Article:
Friday, February 25, 2011

Victory or Death

The siege of the Alamo began 175 years ago, February 23rd. And it was on this day, two days in, that Col. Travis wrote his famous letter.

When I was a kid, Alamo was a favored game. Most kids wanted to be Crockett, as did I, though I never objected to being Travis (we all considered Bowie to be a big hero too, but you had to lay there with a rag around your head till the battle was nearly over). Jerry Jones (a kid on my block I'll write more about one of these days) actually enjoyed being Santa Anna, which was handy, and all the 4 year-olds on the block were happy to be the Mexican troops. The reading of the letter was a big part of the game-ritual, as was the line in the sand, and the desertion of the "coward" Moses Rose (also portrayed by Jerry Jones).

When the mission fell, and we died our heroic deaths, Jerry would mug and preen insufferably. "No quarter, you damn Texicans," he would hiss, as we writhed on the ground, with our hands on our hearts, and Texas on our lips. Then he'd order the 4 year-olds to run us through again (to make sure we were really dead), and he would wax poetic about being the Napoleon of the west. "Today, Texas. Tomorrow, the world!", he would scream, arms stretched toward the heavens, which made the ensuing game of San Jacinto oh-so-much more satisfying. ("Why, who is that stranger wearing a dress, and trying to sneak away?" "El President-ay, el president-ay," the 4 year-olds, on their knees with their hands behind their heads, would exclaim on cue.)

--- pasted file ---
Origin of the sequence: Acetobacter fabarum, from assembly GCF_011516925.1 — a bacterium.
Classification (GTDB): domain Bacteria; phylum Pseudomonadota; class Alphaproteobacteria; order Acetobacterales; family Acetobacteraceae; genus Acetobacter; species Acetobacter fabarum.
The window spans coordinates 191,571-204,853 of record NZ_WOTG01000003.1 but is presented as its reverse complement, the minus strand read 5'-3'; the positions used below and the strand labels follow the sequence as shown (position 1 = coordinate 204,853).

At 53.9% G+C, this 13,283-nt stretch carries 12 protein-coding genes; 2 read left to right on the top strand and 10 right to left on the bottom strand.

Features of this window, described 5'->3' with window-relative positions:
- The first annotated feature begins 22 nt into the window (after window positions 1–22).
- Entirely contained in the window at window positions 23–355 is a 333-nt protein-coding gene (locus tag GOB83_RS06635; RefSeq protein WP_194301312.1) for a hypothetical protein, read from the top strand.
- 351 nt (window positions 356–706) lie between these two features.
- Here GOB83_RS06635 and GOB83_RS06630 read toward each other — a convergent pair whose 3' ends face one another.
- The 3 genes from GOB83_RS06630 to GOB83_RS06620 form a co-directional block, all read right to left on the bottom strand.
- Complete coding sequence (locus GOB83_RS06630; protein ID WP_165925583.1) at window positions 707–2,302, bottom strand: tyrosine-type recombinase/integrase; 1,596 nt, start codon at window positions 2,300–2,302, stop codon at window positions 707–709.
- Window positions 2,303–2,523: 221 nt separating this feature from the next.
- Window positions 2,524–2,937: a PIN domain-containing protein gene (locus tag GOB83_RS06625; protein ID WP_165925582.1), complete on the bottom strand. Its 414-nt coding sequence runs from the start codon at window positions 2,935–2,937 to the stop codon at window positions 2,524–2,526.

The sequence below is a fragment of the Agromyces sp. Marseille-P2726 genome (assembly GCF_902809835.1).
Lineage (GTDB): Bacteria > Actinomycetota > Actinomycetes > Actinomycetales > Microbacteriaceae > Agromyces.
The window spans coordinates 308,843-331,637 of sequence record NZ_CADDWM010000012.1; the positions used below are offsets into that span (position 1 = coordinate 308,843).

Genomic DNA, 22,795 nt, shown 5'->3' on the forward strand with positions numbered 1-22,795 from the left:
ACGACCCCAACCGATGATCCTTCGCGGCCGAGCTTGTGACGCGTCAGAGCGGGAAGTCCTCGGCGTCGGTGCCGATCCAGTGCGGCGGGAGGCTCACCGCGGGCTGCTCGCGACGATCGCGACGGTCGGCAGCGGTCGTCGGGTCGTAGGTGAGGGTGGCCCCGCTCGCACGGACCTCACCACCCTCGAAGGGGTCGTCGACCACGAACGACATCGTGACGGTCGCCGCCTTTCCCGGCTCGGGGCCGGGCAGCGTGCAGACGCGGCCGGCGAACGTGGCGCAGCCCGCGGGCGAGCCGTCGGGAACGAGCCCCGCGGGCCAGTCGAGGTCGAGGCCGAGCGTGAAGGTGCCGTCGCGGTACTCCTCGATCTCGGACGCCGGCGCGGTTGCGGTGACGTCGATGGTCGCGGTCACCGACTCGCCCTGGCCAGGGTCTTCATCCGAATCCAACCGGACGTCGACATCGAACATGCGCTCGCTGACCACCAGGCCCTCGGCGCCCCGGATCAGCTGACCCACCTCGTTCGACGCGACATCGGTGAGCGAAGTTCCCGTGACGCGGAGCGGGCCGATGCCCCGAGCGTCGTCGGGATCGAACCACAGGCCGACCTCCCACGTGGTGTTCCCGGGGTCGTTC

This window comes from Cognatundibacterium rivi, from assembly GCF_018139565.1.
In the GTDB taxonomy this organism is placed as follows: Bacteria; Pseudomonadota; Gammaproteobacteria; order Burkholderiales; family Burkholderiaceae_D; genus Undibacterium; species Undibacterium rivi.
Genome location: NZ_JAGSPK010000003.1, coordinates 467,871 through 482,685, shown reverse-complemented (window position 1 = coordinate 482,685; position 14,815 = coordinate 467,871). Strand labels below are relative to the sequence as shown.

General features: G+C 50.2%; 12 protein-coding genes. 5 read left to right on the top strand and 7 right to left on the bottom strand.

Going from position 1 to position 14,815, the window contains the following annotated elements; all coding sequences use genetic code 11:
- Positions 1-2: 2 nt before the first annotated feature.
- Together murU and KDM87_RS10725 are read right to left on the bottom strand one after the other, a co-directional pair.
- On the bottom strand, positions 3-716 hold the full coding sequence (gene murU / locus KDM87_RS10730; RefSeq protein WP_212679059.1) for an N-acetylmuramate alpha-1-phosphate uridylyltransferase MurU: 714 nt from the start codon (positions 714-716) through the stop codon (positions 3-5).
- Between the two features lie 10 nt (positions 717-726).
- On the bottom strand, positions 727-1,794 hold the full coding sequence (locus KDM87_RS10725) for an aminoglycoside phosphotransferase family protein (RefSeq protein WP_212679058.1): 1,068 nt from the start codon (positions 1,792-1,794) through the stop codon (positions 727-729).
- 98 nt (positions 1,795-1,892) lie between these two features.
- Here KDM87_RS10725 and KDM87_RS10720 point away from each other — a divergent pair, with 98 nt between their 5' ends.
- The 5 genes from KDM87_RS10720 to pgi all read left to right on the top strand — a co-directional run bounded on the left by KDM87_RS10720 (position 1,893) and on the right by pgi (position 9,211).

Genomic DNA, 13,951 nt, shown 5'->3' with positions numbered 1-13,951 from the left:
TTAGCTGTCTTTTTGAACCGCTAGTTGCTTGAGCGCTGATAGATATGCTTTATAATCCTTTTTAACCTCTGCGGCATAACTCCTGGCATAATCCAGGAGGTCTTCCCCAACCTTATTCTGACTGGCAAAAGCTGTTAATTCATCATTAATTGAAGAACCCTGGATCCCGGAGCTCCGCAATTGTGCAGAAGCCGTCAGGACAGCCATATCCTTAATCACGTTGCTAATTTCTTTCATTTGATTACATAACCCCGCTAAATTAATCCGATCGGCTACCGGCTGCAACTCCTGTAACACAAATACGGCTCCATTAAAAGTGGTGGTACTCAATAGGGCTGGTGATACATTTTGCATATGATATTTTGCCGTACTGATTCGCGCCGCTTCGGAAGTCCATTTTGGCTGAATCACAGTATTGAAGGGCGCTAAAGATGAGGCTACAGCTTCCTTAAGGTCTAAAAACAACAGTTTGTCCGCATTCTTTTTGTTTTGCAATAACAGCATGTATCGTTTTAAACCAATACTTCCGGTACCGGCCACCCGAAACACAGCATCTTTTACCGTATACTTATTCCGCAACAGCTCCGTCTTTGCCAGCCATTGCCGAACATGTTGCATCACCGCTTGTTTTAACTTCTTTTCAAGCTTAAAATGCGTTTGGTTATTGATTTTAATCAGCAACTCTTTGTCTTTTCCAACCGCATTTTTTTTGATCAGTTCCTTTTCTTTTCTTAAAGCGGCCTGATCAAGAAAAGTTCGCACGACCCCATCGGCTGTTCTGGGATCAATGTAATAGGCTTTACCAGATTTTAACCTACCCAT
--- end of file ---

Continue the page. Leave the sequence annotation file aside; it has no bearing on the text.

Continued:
I'm not gonna try and persuade you about the truth regarding what happened there, at the Alamo, or about the men who died there. When I grew a little older, and learned more about David Crockett and James Bowie, I was disappointed, to be sure. I have learned, though, that people and events are complicated, and that it can be terribly unfair to separate them from their times. For good or ill, the myth is part of who I am, an inextricable part of my consciousness, and my character. As such, I remain inspired by their sacrifice, and moved by their heroism, of which the letter is a symbol, and perhaps the most precious of all Texican artifacts.

Here is the text—still gives me goosebumps:

(Page 1)
Send this to San Felipe by Express
night & day

The People of Texas
All Americans

(Page 2)
Commandancy of the Alamo—
Bejar, Fby. 24th 1836—

To the People of Texas &
all Americans in the world—

Fellow citizens & compatriots—
I am besieged, by a thousand
or more of the Mexicans under
Santa Anna—I have sustained
a continual Bombardment &
cannonade for 24 hours & have
not lost a man—The enemy
has demanded a surrender at
discretion, otherwise, the garrison
are to be put to the sword, if
the fort is taken—I have answered
the demand with a cannon
shot, & our flag still waves
proudly from the walls—I
shall never surrender or retreat
Then, I call on you in the
name of Liberty, of patriotism &
& every thing dear to the American
character, to come to our aid,

(Page 3)
with all dispatch—The enemy is
receiving reinforcements daily &
will no doubt increase to three or
four thousand in four or five days.
If this call is neglected, I am deter
mined to sustain myself as long as
possible & die like a soldier
who never forgets what is due to
his own honor & that of his
country—Victory or Death
William Barret Travis
Lt. Col. comdt
P.S. The Lord is on our side—
When the enemy appeared in sight
we had not three bushels of corn—
We have since found in deserted
houses 80 or 90 bushels & got into
the walls 20 or 30 head of Beeves—

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